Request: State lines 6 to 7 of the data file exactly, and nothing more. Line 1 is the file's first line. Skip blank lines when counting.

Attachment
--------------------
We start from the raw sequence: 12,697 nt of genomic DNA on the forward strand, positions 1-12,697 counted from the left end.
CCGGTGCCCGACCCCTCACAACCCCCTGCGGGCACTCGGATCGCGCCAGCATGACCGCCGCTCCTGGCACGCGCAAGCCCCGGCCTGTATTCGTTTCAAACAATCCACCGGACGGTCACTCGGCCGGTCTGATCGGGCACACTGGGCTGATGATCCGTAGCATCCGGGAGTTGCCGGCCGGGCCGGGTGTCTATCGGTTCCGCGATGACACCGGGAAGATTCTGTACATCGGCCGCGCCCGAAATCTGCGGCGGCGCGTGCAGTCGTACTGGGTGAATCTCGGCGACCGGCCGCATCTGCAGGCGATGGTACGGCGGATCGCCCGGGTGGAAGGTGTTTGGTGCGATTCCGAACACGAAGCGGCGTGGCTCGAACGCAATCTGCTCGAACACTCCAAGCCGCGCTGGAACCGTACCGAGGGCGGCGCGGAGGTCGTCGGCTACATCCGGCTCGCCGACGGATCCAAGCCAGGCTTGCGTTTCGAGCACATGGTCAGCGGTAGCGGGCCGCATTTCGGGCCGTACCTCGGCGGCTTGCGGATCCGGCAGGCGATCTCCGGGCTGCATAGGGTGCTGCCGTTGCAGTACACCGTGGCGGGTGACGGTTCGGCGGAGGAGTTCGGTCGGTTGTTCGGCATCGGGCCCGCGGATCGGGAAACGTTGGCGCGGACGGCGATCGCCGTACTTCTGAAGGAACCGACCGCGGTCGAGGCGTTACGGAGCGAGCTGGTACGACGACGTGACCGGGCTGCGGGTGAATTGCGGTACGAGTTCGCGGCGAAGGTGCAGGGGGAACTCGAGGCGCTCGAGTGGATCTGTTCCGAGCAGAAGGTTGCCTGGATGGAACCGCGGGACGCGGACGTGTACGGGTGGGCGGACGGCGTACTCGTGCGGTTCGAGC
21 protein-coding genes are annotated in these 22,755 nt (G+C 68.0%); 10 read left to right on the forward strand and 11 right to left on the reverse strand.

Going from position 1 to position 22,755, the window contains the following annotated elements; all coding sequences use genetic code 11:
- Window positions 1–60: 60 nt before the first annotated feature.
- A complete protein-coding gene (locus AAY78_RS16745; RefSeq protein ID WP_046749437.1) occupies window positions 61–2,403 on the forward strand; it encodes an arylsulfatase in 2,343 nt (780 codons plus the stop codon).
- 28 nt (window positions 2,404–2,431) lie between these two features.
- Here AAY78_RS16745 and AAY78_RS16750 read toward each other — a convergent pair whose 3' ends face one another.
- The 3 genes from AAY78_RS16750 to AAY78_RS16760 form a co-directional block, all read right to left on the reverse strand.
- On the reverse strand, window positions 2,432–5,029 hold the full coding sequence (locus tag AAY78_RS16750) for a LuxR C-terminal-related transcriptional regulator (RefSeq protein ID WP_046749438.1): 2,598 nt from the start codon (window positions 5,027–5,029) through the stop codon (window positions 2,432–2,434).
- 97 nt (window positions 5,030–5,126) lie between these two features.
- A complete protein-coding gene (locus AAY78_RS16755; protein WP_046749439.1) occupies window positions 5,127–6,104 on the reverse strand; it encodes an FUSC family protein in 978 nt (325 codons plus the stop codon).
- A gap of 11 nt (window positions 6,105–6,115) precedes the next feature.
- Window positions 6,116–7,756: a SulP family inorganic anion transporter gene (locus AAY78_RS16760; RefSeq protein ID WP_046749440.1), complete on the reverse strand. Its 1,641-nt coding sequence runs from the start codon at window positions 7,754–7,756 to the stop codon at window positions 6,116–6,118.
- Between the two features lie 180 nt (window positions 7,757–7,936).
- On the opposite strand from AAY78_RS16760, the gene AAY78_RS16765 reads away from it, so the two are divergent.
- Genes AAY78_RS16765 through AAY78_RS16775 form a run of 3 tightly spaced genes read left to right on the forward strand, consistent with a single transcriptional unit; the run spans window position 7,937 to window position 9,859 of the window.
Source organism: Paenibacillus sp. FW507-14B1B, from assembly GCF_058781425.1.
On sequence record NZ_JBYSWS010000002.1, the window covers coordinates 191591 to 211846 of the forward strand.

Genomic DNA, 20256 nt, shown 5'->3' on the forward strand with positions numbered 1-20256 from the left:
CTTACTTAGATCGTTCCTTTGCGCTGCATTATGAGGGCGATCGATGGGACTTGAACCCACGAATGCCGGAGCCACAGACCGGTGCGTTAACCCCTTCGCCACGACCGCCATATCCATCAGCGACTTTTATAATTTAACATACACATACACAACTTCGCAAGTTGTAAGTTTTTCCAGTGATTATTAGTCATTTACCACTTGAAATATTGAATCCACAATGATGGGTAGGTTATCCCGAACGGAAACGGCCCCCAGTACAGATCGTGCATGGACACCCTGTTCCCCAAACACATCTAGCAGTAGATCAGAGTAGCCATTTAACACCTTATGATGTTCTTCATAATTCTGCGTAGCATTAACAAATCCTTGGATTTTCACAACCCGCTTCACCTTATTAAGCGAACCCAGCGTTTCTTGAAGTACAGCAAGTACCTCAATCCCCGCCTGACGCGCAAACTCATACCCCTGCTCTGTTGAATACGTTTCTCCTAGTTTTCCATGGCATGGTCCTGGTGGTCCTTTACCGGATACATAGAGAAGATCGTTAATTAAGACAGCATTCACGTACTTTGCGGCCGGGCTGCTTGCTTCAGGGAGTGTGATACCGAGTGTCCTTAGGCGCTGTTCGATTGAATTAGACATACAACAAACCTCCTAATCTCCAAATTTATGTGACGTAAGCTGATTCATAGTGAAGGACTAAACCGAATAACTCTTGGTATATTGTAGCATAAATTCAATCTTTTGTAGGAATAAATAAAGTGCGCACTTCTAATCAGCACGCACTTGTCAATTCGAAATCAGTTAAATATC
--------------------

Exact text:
- A complete protein-coding gene (locus AAY78_RS16745; RefSeq protein ID WP_046749437.1) occupies window positions 61–2,403 on the forward strand; it encodes an arylsulfatase in 2,343 nt (780 codons plus the stop codon).
- 28 nt (window positions 2,404–2,431) lie between these two features.